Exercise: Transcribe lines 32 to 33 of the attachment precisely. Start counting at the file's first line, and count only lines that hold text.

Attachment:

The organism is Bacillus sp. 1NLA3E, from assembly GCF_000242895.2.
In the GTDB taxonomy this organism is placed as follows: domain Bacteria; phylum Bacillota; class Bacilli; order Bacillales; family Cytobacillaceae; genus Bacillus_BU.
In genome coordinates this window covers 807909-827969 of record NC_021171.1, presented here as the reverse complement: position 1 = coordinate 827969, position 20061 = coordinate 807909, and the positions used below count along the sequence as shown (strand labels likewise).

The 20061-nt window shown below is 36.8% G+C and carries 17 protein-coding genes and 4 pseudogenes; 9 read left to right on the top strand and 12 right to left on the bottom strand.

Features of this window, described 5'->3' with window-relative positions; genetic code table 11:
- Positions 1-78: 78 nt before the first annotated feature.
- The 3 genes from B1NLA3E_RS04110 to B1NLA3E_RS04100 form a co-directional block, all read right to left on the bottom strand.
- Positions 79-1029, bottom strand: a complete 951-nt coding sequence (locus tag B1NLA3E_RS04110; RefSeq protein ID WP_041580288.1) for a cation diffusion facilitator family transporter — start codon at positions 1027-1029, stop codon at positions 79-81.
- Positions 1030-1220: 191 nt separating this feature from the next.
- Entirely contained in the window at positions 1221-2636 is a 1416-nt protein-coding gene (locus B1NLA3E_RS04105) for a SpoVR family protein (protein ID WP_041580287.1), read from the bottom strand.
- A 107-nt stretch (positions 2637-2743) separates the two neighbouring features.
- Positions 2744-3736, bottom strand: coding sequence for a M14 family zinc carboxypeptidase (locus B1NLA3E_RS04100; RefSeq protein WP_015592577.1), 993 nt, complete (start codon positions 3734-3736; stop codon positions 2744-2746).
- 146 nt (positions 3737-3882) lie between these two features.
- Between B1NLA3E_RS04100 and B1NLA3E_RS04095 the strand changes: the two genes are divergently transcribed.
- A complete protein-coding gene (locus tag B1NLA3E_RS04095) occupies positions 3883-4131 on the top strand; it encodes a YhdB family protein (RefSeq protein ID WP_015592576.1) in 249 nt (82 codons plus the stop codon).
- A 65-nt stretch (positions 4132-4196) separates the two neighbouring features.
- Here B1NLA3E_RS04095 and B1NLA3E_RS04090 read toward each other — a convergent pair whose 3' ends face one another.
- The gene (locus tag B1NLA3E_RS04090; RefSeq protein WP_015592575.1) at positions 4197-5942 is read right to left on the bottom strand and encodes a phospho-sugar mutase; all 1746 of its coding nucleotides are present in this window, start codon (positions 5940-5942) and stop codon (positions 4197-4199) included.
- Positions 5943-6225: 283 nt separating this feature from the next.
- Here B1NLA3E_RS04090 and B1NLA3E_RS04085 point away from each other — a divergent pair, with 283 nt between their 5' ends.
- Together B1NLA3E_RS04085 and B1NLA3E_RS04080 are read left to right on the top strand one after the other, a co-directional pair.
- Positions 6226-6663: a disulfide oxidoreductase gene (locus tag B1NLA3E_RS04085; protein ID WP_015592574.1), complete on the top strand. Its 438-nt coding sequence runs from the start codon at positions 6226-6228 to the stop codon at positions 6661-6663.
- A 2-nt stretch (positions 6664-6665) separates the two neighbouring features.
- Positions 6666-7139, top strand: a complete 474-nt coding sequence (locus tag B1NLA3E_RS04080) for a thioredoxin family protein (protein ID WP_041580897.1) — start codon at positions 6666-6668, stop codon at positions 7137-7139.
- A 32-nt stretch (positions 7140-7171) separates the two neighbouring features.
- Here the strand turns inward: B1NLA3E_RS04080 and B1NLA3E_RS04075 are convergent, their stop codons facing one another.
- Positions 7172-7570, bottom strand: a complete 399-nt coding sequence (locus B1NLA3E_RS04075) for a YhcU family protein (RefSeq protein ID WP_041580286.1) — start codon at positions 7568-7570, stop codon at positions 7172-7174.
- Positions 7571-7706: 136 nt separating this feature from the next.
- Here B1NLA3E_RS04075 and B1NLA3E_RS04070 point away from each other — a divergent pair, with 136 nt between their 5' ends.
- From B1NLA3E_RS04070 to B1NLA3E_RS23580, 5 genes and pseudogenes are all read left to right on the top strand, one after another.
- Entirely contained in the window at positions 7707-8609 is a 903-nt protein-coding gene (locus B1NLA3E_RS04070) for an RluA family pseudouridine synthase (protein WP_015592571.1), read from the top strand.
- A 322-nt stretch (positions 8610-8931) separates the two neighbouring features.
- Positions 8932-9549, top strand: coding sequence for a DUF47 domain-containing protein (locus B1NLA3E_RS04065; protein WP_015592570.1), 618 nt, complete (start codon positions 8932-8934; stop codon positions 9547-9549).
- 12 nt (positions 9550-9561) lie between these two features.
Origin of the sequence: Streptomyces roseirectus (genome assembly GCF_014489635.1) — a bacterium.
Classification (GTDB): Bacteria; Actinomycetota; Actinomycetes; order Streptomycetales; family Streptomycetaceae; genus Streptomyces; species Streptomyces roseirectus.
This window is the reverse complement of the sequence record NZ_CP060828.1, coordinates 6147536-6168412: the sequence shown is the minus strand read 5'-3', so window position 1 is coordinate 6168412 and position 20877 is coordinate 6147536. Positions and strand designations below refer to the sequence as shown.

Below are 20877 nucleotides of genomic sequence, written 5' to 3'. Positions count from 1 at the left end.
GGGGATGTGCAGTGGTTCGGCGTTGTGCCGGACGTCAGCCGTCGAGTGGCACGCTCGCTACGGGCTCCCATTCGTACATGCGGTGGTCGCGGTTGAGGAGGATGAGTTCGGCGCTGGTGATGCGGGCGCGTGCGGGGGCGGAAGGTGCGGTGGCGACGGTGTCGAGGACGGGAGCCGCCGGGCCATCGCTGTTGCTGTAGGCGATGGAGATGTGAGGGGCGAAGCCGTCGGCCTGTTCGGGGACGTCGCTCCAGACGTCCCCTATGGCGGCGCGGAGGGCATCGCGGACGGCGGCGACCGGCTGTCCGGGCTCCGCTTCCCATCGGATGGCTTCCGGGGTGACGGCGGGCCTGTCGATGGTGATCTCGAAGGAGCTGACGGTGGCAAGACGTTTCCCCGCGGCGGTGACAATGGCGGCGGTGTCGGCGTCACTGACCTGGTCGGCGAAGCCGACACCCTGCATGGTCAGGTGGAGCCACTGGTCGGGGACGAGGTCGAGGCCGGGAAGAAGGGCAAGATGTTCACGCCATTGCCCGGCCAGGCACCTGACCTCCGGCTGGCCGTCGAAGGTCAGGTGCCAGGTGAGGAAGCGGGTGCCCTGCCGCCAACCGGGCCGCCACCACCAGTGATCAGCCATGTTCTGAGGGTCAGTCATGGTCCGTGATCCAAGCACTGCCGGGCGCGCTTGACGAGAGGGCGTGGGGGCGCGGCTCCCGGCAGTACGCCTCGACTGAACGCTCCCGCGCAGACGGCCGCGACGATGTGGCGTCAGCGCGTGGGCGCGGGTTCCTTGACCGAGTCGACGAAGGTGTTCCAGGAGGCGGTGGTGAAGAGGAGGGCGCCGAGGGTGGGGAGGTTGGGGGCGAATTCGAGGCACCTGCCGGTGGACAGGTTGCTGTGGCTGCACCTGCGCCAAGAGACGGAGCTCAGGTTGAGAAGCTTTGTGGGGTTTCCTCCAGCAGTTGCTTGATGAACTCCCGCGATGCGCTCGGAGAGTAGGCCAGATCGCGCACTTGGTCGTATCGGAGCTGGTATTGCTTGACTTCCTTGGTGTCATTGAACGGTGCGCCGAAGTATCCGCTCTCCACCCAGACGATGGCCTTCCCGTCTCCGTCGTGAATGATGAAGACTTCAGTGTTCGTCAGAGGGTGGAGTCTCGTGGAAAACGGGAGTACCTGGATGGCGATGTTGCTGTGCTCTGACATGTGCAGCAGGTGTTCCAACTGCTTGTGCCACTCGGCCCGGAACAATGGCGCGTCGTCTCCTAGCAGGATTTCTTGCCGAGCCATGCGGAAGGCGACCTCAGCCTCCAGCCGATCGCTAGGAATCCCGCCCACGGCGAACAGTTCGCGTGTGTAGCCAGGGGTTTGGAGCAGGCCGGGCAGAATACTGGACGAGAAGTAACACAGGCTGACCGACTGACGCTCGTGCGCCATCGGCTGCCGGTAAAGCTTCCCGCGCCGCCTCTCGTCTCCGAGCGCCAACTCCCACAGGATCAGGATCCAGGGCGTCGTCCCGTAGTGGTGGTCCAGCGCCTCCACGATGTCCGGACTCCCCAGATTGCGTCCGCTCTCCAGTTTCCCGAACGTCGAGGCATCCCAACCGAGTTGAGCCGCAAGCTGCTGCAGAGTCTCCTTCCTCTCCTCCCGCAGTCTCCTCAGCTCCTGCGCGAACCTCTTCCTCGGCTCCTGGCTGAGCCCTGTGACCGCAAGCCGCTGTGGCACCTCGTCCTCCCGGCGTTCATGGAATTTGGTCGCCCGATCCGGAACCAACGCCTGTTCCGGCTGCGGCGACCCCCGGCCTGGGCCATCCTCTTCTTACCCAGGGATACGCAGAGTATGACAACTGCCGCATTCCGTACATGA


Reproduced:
- A 322-nt stretch (positions 8610-8931) separates the two neighbouring features.
- Positions 8932-9549, top strand: coding sequence for a DUF47 domain-containing protein (locus B1NLA3E_RS04065; protein WP_015592570.1), 618 nt, complete (start codon positions 8932-8934; stop codon positions 9547-9549).